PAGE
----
My baby was born that Sunday afternoon, just as the Pride parade was starting. We saw a rainbow out of our minuscule window. It overlooked the lake and i worked hard to rid the delivery/surgery room from my mind. My baby and i worked hard on our latch, our breastfeeding, our bonding. We worked on our rest and healing. We stayed at the hospital for 3 days. We stayed together in our small shared room. We saw other families come in and out. I worked on getting to the bathroom. Devastation #7 is learning the incredible feat of getting out of bed to walk across the room to pee. Devastation #8 is being told i had to work on a poo before leaving the hospital. Yikes, how was that supposed to happen. Devastation #9 is being told that my baby wasn’t latching so wasn’t getting what he needed – i have had my period and big boobs since the age of 9, if nothing else my body was born to breastfeed! He had one dose of formula to get us through that night shift with that 1 nurse. And then i worked my butt off to get him to latch.
What i loved – having friends visit on Day 2 and 3, bringing us homemade food and changes of clothes, seeing my parents hold their new grandson, not having to change the meconium diapers, being able to just nap, nurse, and snack for a week. I loved being able to reflect on my strength, and to ask for help. I love that i had a team of cheerleaders who were at my side through it all. Recreating the birth story i wanted as soon as we got home. Looking at and mesmerizing all the details on my new baby’s face. His feet – oh my goodness, newborn feet!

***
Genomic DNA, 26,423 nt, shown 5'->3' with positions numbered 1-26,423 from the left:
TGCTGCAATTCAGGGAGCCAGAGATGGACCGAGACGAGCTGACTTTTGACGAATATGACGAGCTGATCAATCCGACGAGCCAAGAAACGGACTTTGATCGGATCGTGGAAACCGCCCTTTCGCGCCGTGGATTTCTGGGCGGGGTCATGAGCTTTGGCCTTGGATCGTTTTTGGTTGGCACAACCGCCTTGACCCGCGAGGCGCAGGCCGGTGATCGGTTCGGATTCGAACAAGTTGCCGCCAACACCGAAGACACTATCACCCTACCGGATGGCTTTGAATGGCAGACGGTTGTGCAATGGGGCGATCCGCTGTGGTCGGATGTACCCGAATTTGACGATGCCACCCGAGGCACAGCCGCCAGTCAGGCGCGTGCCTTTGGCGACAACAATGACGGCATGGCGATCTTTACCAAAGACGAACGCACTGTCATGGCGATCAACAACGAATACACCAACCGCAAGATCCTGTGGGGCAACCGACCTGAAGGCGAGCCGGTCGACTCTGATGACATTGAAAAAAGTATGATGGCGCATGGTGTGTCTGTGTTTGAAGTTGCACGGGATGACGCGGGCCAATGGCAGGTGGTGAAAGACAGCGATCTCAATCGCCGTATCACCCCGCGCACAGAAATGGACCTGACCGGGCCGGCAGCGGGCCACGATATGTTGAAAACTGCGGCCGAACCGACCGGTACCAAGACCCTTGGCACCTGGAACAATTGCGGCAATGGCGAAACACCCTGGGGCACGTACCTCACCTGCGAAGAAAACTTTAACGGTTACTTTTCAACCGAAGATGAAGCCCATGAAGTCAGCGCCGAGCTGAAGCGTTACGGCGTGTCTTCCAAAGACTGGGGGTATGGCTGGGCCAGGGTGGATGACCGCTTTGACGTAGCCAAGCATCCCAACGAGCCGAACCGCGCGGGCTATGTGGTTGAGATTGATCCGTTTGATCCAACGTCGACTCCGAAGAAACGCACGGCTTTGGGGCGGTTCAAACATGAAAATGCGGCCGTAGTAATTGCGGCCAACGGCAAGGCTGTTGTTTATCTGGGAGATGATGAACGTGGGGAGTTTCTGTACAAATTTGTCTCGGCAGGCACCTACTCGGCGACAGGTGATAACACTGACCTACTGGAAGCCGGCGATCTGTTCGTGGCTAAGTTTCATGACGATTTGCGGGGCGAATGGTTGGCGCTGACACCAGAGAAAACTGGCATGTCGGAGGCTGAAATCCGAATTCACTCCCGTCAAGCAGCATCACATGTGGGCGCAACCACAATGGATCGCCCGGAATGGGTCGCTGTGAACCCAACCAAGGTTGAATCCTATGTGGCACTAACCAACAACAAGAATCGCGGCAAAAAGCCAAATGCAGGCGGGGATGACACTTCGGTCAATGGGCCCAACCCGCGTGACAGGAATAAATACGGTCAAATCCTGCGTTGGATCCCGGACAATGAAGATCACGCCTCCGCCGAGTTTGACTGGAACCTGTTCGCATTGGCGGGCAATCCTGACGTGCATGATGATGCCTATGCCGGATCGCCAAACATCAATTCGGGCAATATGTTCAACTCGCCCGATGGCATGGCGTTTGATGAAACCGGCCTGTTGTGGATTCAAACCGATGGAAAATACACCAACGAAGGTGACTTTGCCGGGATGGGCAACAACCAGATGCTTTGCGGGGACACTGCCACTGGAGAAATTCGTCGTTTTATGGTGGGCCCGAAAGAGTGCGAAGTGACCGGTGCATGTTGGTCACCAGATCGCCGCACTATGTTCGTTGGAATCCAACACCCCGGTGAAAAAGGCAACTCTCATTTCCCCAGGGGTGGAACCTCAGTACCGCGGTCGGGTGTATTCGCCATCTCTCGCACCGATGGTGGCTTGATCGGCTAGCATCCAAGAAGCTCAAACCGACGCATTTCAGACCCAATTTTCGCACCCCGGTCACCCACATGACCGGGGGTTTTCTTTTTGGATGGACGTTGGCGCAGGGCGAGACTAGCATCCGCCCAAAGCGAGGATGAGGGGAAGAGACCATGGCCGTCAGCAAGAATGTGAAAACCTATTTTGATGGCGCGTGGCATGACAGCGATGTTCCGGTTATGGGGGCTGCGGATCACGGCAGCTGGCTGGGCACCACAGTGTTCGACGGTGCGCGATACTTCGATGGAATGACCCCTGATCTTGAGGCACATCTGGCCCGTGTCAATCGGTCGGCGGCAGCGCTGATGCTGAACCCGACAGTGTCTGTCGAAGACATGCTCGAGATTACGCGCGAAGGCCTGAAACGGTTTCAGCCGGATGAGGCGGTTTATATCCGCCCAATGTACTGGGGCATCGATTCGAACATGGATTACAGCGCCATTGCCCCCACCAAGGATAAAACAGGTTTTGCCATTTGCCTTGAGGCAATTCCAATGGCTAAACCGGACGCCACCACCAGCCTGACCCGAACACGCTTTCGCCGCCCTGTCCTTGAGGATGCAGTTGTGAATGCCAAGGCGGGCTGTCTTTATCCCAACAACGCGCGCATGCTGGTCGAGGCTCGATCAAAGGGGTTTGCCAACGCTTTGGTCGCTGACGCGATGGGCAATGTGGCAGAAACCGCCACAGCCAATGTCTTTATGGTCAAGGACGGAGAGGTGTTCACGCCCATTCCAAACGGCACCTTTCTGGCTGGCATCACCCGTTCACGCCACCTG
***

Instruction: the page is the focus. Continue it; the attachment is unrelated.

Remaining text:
In my work as a therapist who supports others who have birthed, i bring my tools for triggers, negative thoughts, anxiety attacks. I carry with me the story of resilience, be it a birth tunnel, a birth house. I have visited the rooms that i needed, and i have come out of the tunnel to the other side, where there is light and strength. After my first-born’s birth, i did the work i needed to in order to reclaim the birth. I did the work so that i could birth again – and this time it was a planned home birth. Beside the birth pool, in the kitchen, under a full moon. That is another story for another time. But i did the work to get there. It can be done.
Now 8 years later, we have to go to the same hospital for the periodic emergency trip (hello parenthood) and the former birth ward is gone. I hear it’s better and the team is more aware. I hear that good changes have been made so that women are part of their birth even when it’s a more medical one. My birth story includes a chapter that was scary and made me feel silenced and irrelevant. I realized after that process of becoming a mother that i would work hard on not being silenced and pushed aside. I need to be an advocate for my children, for me, and for you. I want to be that support.
We are the authors of our stories and they are powerful – there is no right or wrong story. May yours bring you strength.